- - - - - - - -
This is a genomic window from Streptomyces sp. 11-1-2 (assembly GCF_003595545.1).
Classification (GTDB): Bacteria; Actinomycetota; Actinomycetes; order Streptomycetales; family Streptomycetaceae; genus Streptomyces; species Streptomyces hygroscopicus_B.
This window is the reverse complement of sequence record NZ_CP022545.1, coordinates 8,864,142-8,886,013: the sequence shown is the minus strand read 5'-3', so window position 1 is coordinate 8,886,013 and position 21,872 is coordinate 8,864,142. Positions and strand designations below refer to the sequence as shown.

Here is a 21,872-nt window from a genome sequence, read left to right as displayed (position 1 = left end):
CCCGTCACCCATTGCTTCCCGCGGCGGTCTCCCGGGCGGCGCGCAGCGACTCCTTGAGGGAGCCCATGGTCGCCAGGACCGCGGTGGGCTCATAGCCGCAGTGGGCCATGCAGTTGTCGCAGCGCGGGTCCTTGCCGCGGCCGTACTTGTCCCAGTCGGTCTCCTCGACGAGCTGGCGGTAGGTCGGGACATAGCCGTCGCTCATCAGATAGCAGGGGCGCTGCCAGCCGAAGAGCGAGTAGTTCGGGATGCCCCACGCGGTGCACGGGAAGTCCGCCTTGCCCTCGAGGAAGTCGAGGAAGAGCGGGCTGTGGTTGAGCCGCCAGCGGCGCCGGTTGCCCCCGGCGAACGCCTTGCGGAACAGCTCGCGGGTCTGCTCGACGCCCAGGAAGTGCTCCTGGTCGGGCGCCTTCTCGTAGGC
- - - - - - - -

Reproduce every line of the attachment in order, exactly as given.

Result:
This is a genomic window from Streptomyces sp. 11-1-2 (assembly GCF_003595545.1).
Classification (GTDB): Bacteria; Actinomycetota; Actinomycetes; order Streptomycetales; family Streptomycetaceae; genus Streptomyces; species Streptomyces hygroscopicus_B.
This window is the reverse complement of sequence record NZ_CP022545.1, coordinates 8,864,142-8,886,013: the sequence shown is the minus strand read 5'-3', so window position 1 is coordinate 8,886,013 and position 21,872 is coordinate 8,864,142. Positions and strand designations below refer to the sequence as shown.

Here is a 21,872-nt window from a genome sequence, read left to right as displayed (position 1 = left end):
CCCGTCACCCATTGCTTCCCGCGGCGGTCTCCCGGGCGGCGCGCAGCGACTCCTTGAGGGAGCCCATGGTCGCCAGGACCGCGGTGGGCTCATAGCCGCAGTGGGCCATGCAGTTGTCGCAGCGCGGGTCCTTGCCGCGGCCGTACTTGTCCCAGTCGGTCTCCTCGACGAGCTGGCGGTAGGTCGGGACATAGCCGTCGCTCATCAGATAGCAGGGGCGCTGCCAGCCGAAGAGCGAGTAGTTCGGGATGCCCCACGCGGTGCACGGGAAGTCCGCCTTGCCCTCGAGGAAGTCGAGGAAGAGCGGGCTGTGGTTGAGCCGCCAGCGGCGCCGGTTGCCCCCGGCGAACGCCTTGCGGAACAGCTCGCGGGTCTGCTCGACGCCCAGGAAGTGCTCCTGGTCGGGCGCCTTCTCGTAGGC